Does body mass index in childhood predict restraint eating in early adolescence?

Forrester-Knauss, Christine;
Pädagogische Hochschule Thurgau
Perren, Sonja; Alsaker, Françoise D.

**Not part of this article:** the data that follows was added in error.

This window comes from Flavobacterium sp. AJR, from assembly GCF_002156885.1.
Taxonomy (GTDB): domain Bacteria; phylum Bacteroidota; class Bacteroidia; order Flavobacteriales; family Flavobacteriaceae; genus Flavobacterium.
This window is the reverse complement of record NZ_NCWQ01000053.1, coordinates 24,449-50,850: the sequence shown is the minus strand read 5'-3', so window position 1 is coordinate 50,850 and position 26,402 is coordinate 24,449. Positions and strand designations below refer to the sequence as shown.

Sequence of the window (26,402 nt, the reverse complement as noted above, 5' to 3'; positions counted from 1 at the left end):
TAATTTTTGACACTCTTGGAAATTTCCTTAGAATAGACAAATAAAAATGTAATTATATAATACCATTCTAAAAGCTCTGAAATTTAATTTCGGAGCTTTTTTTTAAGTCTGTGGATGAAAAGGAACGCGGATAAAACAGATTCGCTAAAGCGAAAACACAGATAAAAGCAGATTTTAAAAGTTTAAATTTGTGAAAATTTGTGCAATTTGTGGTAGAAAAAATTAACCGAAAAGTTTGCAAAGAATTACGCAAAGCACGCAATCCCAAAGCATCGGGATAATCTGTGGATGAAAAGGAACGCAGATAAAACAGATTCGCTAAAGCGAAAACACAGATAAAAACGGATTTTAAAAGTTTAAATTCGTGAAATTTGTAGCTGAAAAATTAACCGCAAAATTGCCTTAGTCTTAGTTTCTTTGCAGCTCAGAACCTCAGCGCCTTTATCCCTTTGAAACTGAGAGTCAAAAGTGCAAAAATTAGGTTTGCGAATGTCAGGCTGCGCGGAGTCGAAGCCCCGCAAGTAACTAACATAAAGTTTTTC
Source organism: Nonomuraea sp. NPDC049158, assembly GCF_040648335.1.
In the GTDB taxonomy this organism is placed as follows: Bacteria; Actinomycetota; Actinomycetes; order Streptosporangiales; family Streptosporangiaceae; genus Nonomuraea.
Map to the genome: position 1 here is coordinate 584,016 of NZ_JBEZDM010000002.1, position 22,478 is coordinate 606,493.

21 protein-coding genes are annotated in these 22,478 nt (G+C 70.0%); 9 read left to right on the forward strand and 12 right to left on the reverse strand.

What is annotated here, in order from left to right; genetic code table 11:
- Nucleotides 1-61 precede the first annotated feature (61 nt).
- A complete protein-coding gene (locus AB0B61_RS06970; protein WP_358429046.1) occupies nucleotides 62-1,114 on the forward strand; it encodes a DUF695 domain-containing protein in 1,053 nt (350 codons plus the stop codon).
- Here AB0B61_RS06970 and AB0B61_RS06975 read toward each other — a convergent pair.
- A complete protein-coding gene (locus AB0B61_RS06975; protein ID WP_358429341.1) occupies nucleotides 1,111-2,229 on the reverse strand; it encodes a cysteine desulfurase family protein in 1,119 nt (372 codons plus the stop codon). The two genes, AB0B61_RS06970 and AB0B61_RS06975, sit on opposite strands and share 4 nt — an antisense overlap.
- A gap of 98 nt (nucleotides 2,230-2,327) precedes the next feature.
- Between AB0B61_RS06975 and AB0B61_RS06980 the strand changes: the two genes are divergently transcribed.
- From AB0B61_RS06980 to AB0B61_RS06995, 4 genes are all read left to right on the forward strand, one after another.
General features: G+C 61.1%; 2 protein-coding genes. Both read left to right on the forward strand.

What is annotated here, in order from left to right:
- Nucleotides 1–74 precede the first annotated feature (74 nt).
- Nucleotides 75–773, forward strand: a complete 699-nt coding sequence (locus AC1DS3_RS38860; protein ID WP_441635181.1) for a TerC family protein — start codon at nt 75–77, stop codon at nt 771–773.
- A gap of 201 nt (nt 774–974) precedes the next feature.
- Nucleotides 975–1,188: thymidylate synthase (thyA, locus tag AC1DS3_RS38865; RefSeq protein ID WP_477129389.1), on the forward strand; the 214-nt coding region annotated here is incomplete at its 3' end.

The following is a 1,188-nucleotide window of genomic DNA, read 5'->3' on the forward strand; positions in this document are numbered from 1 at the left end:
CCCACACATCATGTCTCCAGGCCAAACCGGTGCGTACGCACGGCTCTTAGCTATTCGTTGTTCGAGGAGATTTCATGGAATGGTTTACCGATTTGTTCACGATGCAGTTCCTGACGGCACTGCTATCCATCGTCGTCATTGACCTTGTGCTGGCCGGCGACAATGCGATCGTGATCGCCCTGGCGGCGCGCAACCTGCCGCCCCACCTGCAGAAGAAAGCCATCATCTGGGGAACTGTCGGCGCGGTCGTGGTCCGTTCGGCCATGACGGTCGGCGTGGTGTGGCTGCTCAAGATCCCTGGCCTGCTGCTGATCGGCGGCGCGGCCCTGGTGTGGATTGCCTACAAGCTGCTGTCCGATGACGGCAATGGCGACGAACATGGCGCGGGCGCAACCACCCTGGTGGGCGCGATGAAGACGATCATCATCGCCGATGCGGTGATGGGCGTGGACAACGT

The aim of this study was (1) to examine whether childhood BMI is a significant predictor of restrained eating in preadolescents, (2) to investigate gender differences in restrained and emotional eating, and (3) to determine whether emotional problems, and body esteem were related to eating problems of preadolescents. In this longitudinal study with two measurement points, data from 428 children (50% female) were used. At time 1 (t1) children were on average 5.9 years old. BMI was assessed using objective measures. At time 2 (t2) participants were 12 years old. The adolescents and their parents completed questionnaires assessing restrained and emotional eating, body esteem, emotional problems, and BMI. Multiple regression analysis showed that restrained eating was significantly predicted by t1 BMI, by change in BMI between t1 and t2, and t2 body esteem. Emotional eating was, as expected, not predicted by t1 BMI, but associated with t2 body esteem and t2 emotional problems. Gender was not a significant predictor. The stability of BMI between childhood and preadolescence and its ability to predict restrained eating suggests that it is important to start prevention of overweight, body dissatisfaction and disordered eating at an early age.



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